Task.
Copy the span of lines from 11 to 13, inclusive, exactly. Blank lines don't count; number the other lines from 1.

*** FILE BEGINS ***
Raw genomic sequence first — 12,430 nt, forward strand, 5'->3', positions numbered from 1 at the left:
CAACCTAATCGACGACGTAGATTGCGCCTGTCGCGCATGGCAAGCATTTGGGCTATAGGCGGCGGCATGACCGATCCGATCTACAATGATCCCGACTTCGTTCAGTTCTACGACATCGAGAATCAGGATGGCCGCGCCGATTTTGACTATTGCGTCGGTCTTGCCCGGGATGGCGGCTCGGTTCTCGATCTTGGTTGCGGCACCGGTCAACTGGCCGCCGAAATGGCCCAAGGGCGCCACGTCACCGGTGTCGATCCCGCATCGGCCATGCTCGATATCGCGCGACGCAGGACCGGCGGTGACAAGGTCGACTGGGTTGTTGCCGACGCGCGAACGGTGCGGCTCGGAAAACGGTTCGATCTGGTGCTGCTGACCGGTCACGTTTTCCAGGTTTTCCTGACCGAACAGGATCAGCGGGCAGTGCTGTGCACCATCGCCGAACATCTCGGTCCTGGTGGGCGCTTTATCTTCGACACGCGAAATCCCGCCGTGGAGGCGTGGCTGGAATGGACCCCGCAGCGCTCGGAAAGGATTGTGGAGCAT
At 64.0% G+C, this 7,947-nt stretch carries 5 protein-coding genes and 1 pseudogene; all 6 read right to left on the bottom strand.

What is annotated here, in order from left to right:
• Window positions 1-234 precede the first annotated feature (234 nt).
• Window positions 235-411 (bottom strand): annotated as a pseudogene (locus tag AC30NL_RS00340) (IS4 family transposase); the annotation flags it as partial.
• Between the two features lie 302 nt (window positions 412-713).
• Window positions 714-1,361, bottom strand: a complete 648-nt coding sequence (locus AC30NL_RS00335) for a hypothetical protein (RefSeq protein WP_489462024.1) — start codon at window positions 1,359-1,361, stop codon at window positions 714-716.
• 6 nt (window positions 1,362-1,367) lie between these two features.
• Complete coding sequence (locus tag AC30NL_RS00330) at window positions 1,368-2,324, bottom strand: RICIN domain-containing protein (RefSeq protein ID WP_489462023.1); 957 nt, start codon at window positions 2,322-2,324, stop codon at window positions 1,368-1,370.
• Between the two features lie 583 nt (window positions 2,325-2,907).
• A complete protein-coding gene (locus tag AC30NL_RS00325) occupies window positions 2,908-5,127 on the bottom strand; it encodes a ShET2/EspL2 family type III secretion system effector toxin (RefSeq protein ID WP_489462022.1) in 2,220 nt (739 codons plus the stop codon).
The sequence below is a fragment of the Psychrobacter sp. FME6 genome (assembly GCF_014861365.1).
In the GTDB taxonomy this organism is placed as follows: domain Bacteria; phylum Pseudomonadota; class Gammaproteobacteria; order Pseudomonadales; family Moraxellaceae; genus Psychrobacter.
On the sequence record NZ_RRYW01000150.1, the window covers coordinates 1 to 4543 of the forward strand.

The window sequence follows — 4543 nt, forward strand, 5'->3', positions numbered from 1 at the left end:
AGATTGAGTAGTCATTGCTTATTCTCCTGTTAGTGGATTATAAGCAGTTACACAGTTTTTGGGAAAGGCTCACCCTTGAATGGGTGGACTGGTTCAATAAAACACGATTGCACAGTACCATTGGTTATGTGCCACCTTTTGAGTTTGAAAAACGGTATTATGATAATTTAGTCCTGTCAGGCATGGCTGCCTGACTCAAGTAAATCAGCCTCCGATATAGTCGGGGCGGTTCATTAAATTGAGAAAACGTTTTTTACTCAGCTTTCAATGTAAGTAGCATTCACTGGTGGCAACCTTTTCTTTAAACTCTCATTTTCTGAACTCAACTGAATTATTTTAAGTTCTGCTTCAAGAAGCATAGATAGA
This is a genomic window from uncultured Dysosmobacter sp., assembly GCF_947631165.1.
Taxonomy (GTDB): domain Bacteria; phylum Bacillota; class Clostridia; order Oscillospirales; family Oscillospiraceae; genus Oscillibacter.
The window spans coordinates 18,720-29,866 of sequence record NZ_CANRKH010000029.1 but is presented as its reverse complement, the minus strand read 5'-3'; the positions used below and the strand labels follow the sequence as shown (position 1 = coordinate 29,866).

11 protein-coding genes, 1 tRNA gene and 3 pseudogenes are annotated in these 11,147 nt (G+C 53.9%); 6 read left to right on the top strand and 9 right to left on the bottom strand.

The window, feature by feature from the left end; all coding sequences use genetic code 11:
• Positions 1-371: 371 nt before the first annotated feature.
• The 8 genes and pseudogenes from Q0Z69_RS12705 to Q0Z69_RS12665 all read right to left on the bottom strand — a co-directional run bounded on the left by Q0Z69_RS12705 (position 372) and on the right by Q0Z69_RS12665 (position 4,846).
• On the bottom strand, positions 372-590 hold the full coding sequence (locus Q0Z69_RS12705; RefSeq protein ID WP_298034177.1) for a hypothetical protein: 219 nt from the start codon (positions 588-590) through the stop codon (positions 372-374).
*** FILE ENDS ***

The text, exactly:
• Between the two features lie 583 nt (window positions 2,325-2,907).
• A complete protein-coding gene (locus tag AC30NL_RS00325) occupies window positions 2,908-5,127 on the bottom strand; it encodes a ShET2/EspL2 family type III secretion system effector toxin (RefSeq protein ID WP_489462022.1) in 2,220 nt (739 codons plus the stop codon).
The sequence below is a fragment of the Psychrobacter sp. FME6 genome (assembly GCF_014861365.1).